ATLANTA — A proposal to set standards for compensating people wrongly convicted of a crime in Georgia failed to pass the legislature again.
On the last day of the state’s legislative session April 4, state lawmakers, did however, approve a compensation package for two men wrongly convicted: Dennis Perry, who was arrested in January 2000 for a 1985 double murder in Camden County; and Kerry Robinson, who was wrongfully arrested for rape in 1993 in Moultrie, Georgia.
DNA evidence and analysis led to both men being released from prison in 2020.
“I am very happy for Kerry Robinson and Dennis Perry that their compensation resolutions passed,” said Atlanta House Rep. Scott Holcomb, who sponsored Robinson’s compensation resolution. “While no sum can ever fully compensate them, this money will help alleviate some of the financial strain from being wrongly incarcerated all of those years.”
Holcomb recalled walking over the Senate floor after the midnight legislative session deadline to make sure the resolutions passed before the Senate gaveled out.
"Chairman [Rep.] Don Hogan and I worked to pass these resolutions for the entirety of the legislative session," Holcomb said. "Ultimately, these resolutions were the third and second to last measures passed in the Senate before the session concluded. We pushed until the very end, and we refused to let the system fail Kerry and Dennis again.”
Hogan, a Republican from St. Simon's Island, sponsored Perry's resolution.
Despite the two men spending nearly the same amount of time behind bars, they are receiving drastically different compensation packages approved by lawmakers. Perry is set to receive more than $1.4 million over time; Kerry is set to receive $480,000 over 20 years, the lesser amount stemming from an unrelated drug offense.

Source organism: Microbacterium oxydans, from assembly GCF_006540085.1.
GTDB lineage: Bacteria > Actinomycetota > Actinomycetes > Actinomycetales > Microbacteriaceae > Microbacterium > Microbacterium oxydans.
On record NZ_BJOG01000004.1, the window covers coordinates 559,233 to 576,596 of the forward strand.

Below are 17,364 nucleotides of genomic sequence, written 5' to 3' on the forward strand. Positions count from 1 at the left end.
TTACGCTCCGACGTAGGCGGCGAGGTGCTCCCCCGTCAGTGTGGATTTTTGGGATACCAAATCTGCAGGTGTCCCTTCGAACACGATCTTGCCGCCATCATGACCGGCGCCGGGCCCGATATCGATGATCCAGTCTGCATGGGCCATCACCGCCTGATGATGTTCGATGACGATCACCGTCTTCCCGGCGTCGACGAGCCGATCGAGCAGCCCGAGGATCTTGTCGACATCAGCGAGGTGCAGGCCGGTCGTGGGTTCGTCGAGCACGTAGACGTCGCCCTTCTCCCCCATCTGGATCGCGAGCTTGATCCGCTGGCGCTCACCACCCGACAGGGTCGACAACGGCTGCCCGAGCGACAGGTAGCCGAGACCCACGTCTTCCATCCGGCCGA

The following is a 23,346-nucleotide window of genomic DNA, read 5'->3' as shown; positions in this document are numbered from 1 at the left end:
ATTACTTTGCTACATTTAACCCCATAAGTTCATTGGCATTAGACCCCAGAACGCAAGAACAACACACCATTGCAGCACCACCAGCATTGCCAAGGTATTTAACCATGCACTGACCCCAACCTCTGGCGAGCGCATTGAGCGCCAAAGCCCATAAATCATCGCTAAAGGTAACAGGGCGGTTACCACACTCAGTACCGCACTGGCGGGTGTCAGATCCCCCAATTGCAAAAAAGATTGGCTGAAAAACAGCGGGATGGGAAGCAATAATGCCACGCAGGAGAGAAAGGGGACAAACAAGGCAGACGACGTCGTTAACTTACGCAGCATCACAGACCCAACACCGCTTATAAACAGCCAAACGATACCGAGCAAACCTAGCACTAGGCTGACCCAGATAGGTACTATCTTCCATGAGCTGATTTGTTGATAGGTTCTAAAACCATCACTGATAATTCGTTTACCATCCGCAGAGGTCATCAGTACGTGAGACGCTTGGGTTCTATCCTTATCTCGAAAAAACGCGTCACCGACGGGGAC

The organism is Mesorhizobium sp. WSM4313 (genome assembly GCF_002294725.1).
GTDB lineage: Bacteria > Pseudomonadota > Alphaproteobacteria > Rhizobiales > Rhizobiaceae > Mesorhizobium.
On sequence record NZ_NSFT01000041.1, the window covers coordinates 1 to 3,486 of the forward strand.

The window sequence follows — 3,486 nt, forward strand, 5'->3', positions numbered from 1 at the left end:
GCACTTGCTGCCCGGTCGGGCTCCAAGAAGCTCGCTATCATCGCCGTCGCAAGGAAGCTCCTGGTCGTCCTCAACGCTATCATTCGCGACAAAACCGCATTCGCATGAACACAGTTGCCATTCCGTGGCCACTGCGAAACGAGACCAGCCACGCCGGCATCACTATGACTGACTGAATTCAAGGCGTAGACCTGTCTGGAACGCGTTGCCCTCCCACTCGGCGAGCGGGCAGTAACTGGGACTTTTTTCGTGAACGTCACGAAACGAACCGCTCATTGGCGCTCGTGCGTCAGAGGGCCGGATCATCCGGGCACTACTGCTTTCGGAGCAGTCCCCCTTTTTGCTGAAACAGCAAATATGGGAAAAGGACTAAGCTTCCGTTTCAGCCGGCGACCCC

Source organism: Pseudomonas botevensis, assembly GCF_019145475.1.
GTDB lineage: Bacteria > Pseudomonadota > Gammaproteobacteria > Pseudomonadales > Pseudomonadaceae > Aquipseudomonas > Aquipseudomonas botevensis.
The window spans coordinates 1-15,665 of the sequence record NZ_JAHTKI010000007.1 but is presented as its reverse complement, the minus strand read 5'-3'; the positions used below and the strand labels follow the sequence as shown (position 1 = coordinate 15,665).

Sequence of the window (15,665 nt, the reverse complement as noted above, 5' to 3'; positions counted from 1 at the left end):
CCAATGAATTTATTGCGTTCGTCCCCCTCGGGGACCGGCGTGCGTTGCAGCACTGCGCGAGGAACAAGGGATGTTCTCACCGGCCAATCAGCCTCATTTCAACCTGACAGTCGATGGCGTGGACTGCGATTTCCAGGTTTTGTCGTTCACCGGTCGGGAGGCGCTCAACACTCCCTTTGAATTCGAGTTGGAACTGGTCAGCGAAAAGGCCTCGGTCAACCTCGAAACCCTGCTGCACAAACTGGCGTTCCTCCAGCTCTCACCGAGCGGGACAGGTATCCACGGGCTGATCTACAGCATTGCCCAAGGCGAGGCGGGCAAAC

Over the years, attempts to approve a comprehensive statutory compensation law has failed during several legislative sessions.
Currently, someone exonerated of a crime in Georgia can petition a state legislator to sponsor a compensation bill that would have to garner majority approval in the state legislature. The exoneree also has to submit a claim before the state Claims Advisory Board, typically tasked with reviewing tort claims filed against the state by persons claiming to have incurred personal injury or property damage as a result of negligence by state agencies. The board then makes an advisory recommendation to the General Assembly, which makes the ultimate determination on any amounts or whether to even approve the claim.
“The people that work on the Claims Advisory Board would readily tell you they don’t like the process, and it really doesn’t fit for them to be making these decisions,” said Holcomb, a former prosecutor.
This session, the "Wrongful Conviction Compensation Act" (House Bill 1354) failed to advance in the Senate, despite being approved in the House in a 157-11 vote.
The proposal, sponsored by Holcomb, defined exonerated as having a conviction reversed or vacated; having the indictment or accusation dismissed or nolle process after a retrial; someone acquitted after a retrial; or someone who received a pardon based on innocence. The exoneree could not have been convicted of any lesser included offenses.
The Wrongful Conviction Review Panel, created through the bill, would review the exoneree’s claim and recommend between $50,000 to $100,000 per year for each year of wrongful incarceration.
Senate Judiciary Committee member Sen. John Kennedy had voiced concern with compensating exonerees in the event that the conviction was to no fault of the state.